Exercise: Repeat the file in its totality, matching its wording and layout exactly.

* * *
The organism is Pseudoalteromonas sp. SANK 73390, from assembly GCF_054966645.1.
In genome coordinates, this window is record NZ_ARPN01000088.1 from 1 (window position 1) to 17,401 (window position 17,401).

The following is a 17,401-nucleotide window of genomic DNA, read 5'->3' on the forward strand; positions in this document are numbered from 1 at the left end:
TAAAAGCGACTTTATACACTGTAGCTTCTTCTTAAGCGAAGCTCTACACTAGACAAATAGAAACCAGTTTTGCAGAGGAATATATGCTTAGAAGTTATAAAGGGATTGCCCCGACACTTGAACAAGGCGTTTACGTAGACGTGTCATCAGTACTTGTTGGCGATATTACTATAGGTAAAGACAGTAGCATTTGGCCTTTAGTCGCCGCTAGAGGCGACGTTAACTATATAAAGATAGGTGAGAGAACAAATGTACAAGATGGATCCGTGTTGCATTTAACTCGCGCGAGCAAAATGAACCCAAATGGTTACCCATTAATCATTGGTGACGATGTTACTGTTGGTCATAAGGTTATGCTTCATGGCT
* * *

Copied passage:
The organism is Pseudoalteromonas sp. SANK 73390, from assembly GCF_054966645.1.
In genome coordinates, this window is record NZ_ARPN01000088.1 from 1 (window position 1) to 17,401 (window position 17,401).

The following is a 17,401-nucleotide window of genomic DNA, read 5'->3' on the forward strand; positions in this document are numbered from 1 at the left end:
TAAAAGCGACTTTATACACTGTAGCTTCTTCTTAAGCGAAGCTCTACACTAGACAAATAGAAACCAGTTTTGCAGAGGAATATATGCTTAGAAGTTATAAAGGGATTGCCCCGACACTTGAACAAGGCGTTTACGTAGACGTGTCATCAGTACTTGTTGGCGATATTACTATAGGTAAAGACAGTAGCATTTGGCCTTTAGTCGCCGCTAGAGGCGACGTTAACTATATAAAGATAGGTGAGAGAACAAATGTACAAGATGGATCCGTGTTGCATTTAACTCGCGCGAGCAAAATGAACCCAAATGGTTACCCATTAATCATTGGTGACGATGTTACTGTTGGTCATAAGGTTATGCTTCATGGCT